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Vietnamese Pottery[04/11/2013]

Vietnamese Pottery


When you are an expatriate living in the Middle East, planting in pots means that if you have to move house or apartment you can take your beloved garden with you. It is also much easier to control water and nutrients if your plant is in a pot and the variety of pots available now means there is so much choice in size, design, material and colour. Vietnamese pottery has a long history spanning back to thousands of years ago, long before the Chinese dominated the region. There was an unknown civilisation which lived in Cát Tiên, South Vietnam between the 4th century and 9th centuries AD that made pottery and ceramics.


Vietnam pottery is unique because throughout the centuries, Vietnamese potters have combined indigenous and Chinese elements as well as experimenting with both original and individual styles. They have introduced features from other cultures, such as Cambodia and India. At one time, a Chinese emperor unsuccessfully tried to invade Vietnam, but as a consequence the Vietnamese potters learnt how to make blue and white earthenware which was then exported all over Asia and became the most popular pottery in South East Asia. When the Vietnamese pottery arrived in regions such as Persia, Java and China the potters of those countries started to copy the designs from Vietnam and mixed it in with their own traditional designs.


At one time, China banned exports of its own pottery for a thirty year period and this naturally allowed the Vietnamese pottery/ceramic industry to expand and become widely known in the world. One of the reasons why Vietnam has always been a producer of pottery is that it has lots of really good clay. Clay has to have two essential components, silica and alumina this type of clay is called Kaolinite and this is the type of clay that is found naturally in Vietnam. Pottery is made from clay then it is heated to high temperatures in a kiln, which removes all water from the clay, this process also produces reactions that lead to permanent changes including strength, hardness, shape and colour.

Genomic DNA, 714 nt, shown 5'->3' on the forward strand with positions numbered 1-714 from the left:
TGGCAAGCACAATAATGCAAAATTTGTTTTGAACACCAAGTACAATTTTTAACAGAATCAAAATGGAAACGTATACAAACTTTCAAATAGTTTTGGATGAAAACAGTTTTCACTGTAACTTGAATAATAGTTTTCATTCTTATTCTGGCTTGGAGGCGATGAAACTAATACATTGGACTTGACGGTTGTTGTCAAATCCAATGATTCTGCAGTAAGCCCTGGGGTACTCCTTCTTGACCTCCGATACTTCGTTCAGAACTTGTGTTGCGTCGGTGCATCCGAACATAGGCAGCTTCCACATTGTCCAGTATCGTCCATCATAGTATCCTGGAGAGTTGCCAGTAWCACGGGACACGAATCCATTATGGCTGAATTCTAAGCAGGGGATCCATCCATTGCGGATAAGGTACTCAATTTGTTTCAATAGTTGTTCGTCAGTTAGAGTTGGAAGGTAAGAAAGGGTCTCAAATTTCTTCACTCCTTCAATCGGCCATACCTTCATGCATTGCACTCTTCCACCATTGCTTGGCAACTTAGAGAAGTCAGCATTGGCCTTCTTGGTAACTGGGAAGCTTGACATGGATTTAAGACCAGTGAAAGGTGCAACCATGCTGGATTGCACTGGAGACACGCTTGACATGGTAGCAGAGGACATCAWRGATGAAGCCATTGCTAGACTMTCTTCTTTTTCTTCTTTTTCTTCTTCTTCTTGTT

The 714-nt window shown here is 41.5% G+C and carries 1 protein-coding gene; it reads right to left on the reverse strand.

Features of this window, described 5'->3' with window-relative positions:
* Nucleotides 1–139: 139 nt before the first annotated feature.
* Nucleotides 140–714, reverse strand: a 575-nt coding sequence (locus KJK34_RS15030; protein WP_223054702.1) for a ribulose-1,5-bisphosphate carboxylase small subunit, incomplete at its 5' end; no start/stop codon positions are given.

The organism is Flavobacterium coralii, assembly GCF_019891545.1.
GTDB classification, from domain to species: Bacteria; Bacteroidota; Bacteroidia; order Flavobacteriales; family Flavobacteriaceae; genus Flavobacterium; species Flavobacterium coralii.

The properties of clays differ from country to country and it’s these properties that will define how the pottery will turn out after it has been in the kiln. In Vietnam, the clay is known for its high-quality which makes the pottery strong and durable. Another important part of making pottery is the kiln.

In the Middle East, you can buy clay pottery from stalls or shops off the side of the road, but unfortunately these have not been in a kiln so they still have moisture in them and it will only be a matter of time before they crack and start disintegrating. The original kilns in Vietnam were called Dragon Kilns because they resemble the mythical beast’s body. A dragon kiln was built with bricks and earth, had a sloping elongated tunnel, with a fire-box at the front end and a flue at the higher tail end where smoke was emitted. Pottery pieces were fired inside the tunnel using wood for fuel. During firing, the crackling sounds of burning, rumbling noise of hot air, flames shooting from the fire-box and stoke holes and smoke escaping from cracks and chimney, make the kiln resemble a raging, fire-spewing dragon.


Unfortunately, the Dragon Kilns became redundant but recently there has been movement by some countries to restore them. In Vietnam all working Kilns are wood-fired as opposed to gas, electric or oil fired. Burning wood not only produces heat of up to 1400°C (2,500°F), it also produces fly ash and volatile salts. Wood ash settles on the pieces during the firing, and the complex interaction between flame, ash and the minerals of the clay body forms a natural ash glaze. If this glaze is not wanted then the items are placed in special covered containers inside the Kiln. The history of pottery from each country very much follows the history and development of that country and I find this makes the pottery on my balcony and in my garden all the more interesting.


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